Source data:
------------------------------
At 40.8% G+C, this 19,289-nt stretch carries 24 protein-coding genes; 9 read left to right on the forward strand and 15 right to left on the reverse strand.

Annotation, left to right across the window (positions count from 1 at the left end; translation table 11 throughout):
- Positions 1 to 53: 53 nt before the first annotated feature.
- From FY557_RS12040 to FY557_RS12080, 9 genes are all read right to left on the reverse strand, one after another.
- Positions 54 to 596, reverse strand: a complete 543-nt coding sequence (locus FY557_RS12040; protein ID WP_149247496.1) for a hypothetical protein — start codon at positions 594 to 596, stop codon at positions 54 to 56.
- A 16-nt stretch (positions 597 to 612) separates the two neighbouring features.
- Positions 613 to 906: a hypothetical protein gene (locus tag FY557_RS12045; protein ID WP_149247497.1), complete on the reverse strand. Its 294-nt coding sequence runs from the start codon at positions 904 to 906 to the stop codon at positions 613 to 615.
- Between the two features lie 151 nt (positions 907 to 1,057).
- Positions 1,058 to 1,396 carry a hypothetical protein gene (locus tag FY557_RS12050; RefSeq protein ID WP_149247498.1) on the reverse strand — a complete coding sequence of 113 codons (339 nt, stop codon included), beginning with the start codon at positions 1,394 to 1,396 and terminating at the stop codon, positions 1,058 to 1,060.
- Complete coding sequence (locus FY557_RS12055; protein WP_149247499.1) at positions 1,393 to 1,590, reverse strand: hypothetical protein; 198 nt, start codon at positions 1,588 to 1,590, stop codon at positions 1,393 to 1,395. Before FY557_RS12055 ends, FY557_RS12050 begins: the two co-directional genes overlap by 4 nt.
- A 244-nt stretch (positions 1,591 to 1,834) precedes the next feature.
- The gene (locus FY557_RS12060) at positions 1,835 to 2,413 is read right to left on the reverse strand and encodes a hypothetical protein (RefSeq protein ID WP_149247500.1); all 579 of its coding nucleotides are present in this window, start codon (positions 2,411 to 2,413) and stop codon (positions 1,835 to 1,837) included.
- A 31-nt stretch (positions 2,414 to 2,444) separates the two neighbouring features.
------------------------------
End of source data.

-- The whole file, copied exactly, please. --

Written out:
At 40.8% G+C, this 19,289-nt stretch carries 24 protein-coding genes; 9 read left to right on the forward strand and 15 right to left on the reverse strand.

Annotation, left to right across the window (positions count from 1 at the left end; translation table 11 throughout):
- Positions 1 to 53: 53 nt before the first annotated feature.
- From FY557_RS12040 to FY557_RS12080, 9 genes are all read right to left on the reverse strand, one after another.
- Positions 54 to 596, reverse strand: a complete 543-nt coding sequence (locus FY557_RS12040; protein ID WP_149247496.1) for a hypothetical protein — start codon at positions 594 to 596, stop codon at positions 54 to 56.
- A 16-nt stretch (positions 597 to 612) separates the two neighbouring features.
- Positions 613 to 906: a hypothetical protein gene (locus tag FY557_RS12045; protein ID WP_149247497.1), complete on the reverse strand. Its 294-nt coding sequence runs from the start codon at positions 904 to 906 to the stop codon at positions 613 to 615.
- Between the two features lie 151 nt (positions 907 to 1,057).
- Positions 1,058 to 1,396 carry a hypothetical protein gene (locus tag FY557_RS12050; RefSeq protein ID WP_149247498.1) on the reverse strand — a complete coding sequence of 113 codons (339 nt, stop codon included), beginning with the start codon at positions 1,394 to 1,396 and terminating at the stop codon, positions 1,058 to 1,060.
- Complete coding sequence (locus FY557_RS12055; protein WP_149247499.1) at positions 1,393 to 1,590, reverse strand: hypothetical protein; 198 nt, start codon at positions 1,588 to 1,590, stop codon at positions 1,393 to 1,395. Before FY557_RS12055 ends, FY557_RS12050 begins: the two co-directional genes overlap by 4 nt.
- A 244-nt stretch (positions 1,591 to 1,834) precedes the next feature.
- The gene (locus FY557_RS12060) at positions 1,835 to 2,413 is read right to left on the reverse strand and encodes a hypothetical protein (RefSeq protein ID WP_149247500.1); all 579 of its coding nucleotides are present in this window, start codon (positions 2,411 to 2,413) and stop codon (positions 1,835 to 1,837) included.
- A 31-nt stretch (positions 2,414 to 2,444) separates the two neighbouring features.